Valleys' hope is in jobs

HE RECESSION SWUNG THROUGH much of the Mahoning Valley like a wrecking ball.
It came crashing through Cold Metal Products' Campbell plant and knocked Steve Burnich out of a job he held for nearly 30 years.
The 49-year-old Austintown resident lost a $21-an-hour job when the money-losing steel processor closed the plant last August.
Today, he has two part-time jobs -- sweeping floors at Austintown schools for $7 an hour and stocking shelves at Marc's in Boardman for $6.50 an hour-- and has taken up officiating basketball games for $20-$35 a game.
Sometimes, he does all three in one day.
"It's been rough, but we're surviving," said Burnich, who is married and has a son in college.
He isn't the only one hurting:
UIn the last eight years, the Valley has lost 24 percent of its manufacturing jobs, which provide many of its best-paying jobs.
UPersonal and business finances are so bad that bankruptcy filings have set records two years in a row.
USpending by companies and local governments on new construction projects has dropped.
USome retailers say they are managing small sales gains, but others are struggling. Phar-Mor closed its doors last summer, and new car and truck sales in the Mahoning Valley have dropped three straight years.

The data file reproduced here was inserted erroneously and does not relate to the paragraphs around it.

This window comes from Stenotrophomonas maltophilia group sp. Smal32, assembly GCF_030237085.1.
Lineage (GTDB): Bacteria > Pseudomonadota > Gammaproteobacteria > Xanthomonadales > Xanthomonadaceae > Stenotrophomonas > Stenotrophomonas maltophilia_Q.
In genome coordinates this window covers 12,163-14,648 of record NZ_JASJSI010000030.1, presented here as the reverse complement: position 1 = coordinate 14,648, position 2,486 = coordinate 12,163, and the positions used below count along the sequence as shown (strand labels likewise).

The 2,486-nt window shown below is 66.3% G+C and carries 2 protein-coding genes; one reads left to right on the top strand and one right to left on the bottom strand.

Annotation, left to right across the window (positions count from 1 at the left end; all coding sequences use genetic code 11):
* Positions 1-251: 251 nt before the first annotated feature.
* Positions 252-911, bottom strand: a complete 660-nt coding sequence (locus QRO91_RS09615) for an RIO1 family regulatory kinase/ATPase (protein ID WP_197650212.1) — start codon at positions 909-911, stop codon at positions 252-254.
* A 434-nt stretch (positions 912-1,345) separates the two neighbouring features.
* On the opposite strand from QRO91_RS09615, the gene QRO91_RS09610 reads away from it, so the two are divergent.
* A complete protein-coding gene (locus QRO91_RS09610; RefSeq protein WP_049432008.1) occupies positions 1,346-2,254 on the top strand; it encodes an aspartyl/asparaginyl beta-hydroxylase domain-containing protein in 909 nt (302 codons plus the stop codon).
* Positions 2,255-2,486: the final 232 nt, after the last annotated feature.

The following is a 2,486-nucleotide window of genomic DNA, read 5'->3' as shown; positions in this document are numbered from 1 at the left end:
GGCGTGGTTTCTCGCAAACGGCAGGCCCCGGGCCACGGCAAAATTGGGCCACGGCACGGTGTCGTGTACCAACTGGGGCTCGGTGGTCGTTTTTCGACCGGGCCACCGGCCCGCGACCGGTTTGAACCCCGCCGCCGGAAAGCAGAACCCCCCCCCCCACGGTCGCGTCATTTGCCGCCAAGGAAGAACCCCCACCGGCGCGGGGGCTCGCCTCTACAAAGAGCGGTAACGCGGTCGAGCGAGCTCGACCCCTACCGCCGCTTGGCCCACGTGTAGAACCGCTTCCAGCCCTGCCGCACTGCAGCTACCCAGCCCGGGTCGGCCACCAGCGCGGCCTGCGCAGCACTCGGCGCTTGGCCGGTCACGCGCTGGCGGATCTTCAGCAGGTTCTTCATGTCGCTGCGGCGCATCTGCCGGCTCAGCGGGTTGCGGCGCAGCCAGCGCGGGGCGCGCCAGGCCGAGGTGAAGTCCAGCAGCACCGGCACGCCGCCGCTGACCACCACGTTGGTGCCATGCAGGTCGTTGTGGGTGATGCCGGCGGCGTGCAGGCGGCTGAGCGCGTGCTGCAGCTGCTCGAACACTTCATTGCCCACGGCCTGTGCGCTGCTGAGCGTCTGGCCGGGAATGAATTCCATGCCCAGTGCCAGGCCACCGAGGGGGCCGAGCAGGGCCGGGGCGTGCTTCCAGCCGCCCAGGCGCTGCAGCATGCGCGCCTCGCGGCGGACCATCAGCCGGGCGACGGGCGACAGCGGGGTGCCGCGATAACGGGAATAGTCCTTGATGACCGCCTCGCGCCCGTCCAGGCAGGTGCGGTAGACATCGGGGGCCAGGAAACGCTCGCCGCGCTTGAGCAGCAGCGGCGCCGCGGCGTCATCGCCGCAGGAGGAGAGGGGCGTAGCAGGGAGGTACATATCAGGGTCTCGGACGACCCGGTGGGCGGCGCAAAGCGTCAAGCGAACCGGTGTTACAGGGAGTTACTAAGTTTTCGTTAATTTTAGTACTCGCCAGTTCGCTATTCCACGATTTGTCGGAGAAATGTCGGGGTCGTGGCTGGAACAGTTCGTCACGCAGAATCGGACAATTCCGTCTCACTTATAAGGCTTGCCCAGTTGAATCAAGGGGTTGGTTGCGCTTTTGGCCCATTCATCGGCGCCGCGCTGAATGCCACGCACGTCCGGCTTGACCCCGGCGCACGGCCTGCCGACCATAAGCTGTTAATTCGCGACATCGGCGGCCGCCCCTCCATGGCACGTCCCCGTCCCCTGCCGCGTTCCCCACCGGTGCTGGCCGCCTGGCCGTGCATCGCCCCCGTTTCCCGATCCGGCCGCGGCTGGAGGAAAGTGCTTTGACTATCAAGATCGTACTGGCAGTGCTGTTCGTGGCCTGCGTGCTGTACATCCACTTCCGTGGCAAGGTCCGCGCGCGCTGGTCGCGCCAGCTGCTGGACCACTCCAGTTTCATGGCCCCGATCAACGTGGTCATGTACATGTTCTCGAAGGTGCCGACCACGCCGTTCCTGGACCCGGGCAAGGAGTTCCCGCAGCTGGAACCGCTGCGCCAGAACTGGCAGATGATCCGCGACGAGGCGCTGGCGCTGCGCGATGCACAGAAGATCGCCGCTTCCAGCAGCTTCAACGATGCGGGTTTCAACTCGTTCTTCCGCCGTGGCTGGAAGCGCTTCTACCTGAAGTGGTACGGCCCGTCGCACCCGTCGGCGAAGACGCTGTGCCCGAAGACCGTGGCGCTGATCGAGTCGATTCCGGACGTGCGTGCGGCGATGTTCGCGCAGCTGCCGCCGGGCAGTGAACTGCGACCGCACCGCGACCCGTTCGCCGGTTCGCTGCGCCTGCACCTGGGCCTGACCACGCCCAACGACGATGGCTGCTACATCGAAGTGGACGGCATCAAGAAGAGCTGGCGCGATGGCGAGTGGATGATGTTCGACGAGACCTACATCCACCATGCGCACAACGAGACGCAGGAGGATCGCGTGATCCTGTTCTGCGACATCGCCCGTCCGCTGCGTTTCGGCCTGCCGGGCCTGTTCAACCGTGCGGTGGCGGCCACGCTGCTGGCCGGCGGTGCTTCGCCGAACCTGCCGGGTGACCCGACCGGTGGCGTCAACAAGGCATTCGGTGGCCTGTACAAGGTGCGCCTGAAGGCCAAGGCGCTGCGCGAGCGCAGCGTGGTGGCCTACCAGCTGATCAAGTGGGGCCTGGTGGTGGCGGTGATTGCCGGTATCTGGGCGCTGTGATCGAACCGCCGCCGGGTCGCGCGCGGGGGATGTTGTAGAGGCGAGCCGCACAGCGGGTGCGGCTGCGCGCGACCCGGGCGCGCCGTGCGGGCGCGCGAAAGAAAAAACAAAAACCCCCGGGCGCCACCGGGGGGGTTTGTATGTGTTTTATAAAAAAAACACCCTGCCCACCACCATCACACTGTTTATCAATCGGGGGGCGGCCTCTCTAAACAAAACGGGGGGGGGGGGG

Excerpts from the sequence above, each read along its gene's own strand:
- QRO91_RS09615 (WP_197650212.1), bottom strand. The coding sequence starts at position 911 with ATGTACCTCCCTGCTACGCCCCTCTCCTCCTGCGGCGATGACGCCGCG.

What the area needs
What's needed, business leaders say, are new jobs and some hope.
"We need some new faces," said Mike Wilson, executive director of the Home Builders/Remodelers Association of Mahoning Valley. "We need more businesses to move into this market, and we're not getting new businesses."
That's tough right now because of the sluggish national economy, said Reid Dulberger, who oversees economic development for Mahoning and Trumbull counties as executive vice president of the Youngstown/Warren Regional Chamber.
A lot of companies have been looking around at sites for potential expansion and some of those have even started putting together financing, but few make it through to completed deals, he said.
The chamber assisted 19 companies in relocation or expansion projects last year, compared with 29 or more in each of the three previous years.